Yesterday brought some news that was surely welcome in Democratic circles.  When last heard from, former senator and 2004 vice-presidential candidate John Edwards was ready to visit the campuses of America, starting next Monday at Hofstra University, and continuing to Salem State in Massachusetts and the University of Illinois, to lecture students and whoever else might be interested about his tried-and-true theme of “two Americas;” what he had learned on the campaign trail; and other odds and ends that might strike his fancy.  He was even to debate Karl Rove on September 26 in Buffalo.
But, following an announcement that the Salem State events (which was to be with his wife Elizabeth) had been cancelled, Edwards has now stated through his agent, to the disappointment of CSPAN junkies and bloggers everywhere, that he will not make the above appearances and, indeed, that his schedule will remain empty until after Election Day, explaining:

Nothing is more important than electing Barack Obama and Joe Biden. I don’t want my appearance at these events to be a distraction from the important issues of the election, or from the important purpose of these meetings.

The last phrase is a bit unclear, but Edwards seems to be suggesting that he expects that he can simply appear in front of any audience in the country, eight weeks from now, and deliver his populist message of old as if the Rielle Hunter scandal had never happened.  He may be disappointed, and not just because there have been some hints that one or another of the major general-interest magazines is contemplating an article on the scandal.

When Edwards last was appearing in public, the term “two Americas” was being treated by the mainstream media in the way he defined it – one rich and privileged (read: Republican Party), the other poor and downtrodden (read: Democrats and trial lawyers), in the most fire-breathing tradition of Tom Watson or Melvin Belli.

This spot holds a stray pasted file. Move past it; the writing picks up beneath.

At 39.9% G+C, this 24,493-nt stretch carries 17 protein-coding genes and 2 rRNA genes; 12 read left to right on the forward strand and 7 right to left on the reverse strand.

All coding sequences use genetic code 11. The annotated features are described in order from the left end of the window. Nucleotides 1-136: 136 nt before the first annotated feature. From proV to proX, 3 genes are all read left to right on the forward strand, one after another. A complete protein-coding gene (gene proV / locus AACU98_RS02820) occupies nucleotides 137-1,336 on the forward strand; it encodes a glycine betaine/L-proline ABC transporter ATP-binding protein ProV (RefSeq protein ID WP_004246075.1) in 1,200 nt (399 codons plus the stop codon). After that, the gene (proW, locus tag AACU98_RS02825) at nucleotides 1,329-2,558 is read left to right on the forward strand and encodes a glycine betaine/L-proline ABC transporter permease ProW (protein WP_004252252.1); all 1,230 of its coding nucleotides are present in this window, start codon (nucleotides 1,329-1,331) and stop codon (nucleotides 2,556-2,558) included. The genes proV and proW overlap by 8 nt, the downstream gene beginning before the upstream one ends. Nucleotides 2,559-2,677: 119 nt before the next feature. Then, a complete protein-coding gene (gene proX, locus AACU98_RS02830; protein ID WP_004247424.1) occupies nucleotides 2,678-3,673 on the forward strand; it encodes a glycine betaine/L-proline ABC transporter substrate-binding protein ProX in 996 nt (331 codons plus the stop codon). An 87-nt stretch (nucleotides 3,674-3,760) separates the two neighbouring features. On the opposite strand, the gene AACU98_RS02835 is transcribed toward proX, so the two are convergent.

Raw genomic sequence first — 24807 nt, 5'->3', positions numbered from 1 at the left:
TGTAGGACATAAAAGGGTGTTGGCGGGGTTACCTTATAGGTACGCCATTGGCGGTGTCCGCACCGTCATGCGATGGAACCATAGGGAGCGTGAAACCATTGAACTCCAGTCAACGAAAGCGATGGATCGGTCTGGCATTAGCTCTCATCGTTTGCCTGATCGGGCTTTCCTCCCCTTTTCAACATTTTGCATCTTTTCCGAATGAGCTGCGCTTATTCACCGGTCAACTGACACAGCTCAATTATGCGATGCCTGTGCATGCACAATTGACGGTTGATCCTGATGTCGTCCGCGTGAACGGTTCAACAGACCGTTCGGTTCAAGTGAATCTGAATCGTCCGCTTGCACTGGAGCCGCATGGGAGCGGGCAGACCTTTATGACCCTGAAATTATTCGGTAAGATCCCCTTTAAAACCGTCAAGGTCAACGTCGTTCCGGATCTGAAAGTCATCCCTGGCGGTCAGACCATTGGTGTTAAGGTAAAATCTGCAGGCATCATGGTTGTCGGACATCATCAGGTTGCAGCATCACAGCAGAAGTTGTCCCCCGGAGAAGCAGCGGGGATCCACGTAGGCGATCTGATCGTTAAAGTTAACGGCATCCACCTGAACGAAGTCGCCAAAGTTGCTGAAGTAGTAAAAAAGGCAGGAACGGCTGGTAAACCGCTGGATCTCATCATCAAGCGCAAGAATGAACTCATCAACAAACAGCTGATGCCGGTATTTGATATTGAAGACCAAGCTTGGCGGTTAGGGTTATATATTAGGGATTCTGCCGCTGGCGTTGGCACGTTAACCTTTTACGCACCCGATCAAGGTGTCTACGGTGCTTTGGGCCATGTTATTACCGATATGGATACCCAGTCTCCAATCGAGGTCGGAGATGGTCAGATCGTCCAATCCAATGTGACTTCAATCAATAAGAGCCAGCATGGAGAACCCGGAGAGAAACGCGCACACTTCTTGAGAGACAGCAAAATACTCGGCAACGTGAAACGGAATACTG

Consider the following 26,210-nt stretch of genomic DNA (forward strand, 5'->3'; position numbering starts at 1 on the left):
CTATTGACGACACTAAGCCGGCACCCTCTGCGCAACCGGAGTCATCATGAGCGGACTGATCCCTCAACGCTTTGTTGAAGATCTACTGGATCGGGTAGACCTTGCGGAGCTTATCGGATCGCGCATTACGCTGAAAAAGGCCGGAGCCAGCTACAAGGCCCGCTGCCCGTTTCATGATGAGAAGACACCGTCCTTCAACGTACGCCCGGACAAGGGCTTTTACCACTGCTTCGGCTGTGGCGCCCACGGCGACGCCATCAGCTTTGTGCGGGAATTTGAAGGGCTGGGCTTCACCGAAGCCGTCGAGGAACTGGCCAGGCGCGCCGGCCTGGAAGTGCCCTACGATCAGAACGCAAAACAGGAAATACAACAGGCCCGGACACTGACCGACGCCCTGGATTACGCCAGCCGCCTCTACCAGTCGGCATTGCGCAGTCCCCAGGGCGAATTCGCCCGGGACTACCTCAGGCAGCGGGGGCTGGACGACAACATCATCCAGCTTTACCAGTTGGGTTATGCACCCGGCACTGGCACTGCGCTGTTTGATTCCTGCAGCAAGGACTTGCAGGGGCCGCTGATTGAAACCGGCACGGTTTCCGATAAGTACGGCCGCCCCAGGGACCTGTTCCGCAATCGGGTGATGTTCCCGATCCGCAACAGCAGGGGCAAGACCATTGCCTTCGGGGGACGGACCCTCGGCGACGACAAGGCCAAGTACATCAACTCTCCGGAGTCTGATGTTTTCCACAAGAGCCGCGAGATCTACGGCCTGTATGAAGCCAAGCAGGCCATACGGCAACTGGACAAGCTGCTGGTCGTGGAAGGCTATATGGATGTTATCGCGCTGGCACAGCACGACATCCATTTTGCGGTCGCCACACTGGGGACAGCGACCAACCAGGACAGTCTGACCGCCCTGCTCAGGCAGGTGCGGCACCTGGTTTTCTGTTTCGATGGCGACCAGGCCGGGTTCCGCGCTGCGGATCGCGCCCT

But now Edwards’ rhetoric, and the variations upon it played by Sen. Hillary Clinton after he withdrew from the race, seem almost as dated as a copy of Coin’s Financial SchoolThe last seven days have seen the emergence of a new version of “two Americas.”

One America consists, more or less, of Boston, Martha’s Vineyard, the Upper East Side of Manhattan, the Hamptons, Georgetown, some larger college communities like Ann Arbor and Madison, and portions of Beverly Hills and Malibu.  In this America, Gov. Sarah Palin and her family are figures of ridicule and their very emergence on the national scene is a source of bewilderment. (See, passim.)

The other America is bordered by the communities of Lubec, Maine to the east; Naalehu, Hawaii to the south; and, rather fittingly, Adak in the Aleutian Islands to the west and Barrow, Alaska to the north. (Can I be that sure about Naalehu, in one of Sen. Barack Obama’s several native states? I think so.  This week, not long after Gov. Palin’s speech, I talked with a counterculture type, of the sort found in abundance on the Big Island, who wasn’t hesitant about declaring herself a citizen of this America.)  It is a place where Gov. Palin and her family are admired, respected, and even loved.  Obama and, especially, Sen. Joe Biden, a man who has campaigned by the side of a lot of officeholders around the country over the years, are both well aware that it exists, though it may take some time for everyone in their organizations to catch on.

In the course of a week, as poll data is starting to show, Gov. Palin, simply by being herself, has come quite a way toward reassembling the “New American Majority” that Kevin Phillips wrote about so many years ago, long before his career settled down into churning out one anti-Bush book per year and making the rounds of left-wing internet talkshows.  Washington Post columnist Harold Meyerson has started to realize which way the wind is blowing, and Paul Krugman at the New York Times, discussing the shift in the electoral temper, invokes Rick Perlstein’s Franklins/Orthogonians dichotomy from Nixonland.  (Perlstein, meanwhile, discusses this week’s events here.)

Speaking of Nixonland, Sam Tanenhaus, author of the acclaimed biography Whittaker Chambers and editor of both the New York Times’ “Week In Review” and book-review sections, reviews it (and Thomas Frank’s The Wrecking Crew) at The New Republic this week.  His discussion of Frank’s book is a little on the perfunctory side – understandably so, since The Wrecking Crew is, for all its fury and fire-breathing, a pretty one-sided and slightly cartoonish treatment of the lobbying culture, predicated on the idea that every K Streeter is 100% committed to eternal GOP rule. 

However, Tanenhaus not only provides a very acute and insightful assessment of Nixonland  but uses the book as a jumping-off point for a long, carefully considered examination of President Nixon’s relationship with the conservative movement of his time; how his policies related to the New Deal/Great Society tradition, the development of neoconservative and neoliberal thought in the Nixon years (with special attention to Daniel Patrick Moynihan’s role in urban policy); and what the events of those years can tell us now, where the future of the Republican party and conservatism is concerned.  It’s one of the rare book reviews that repay repeated readings.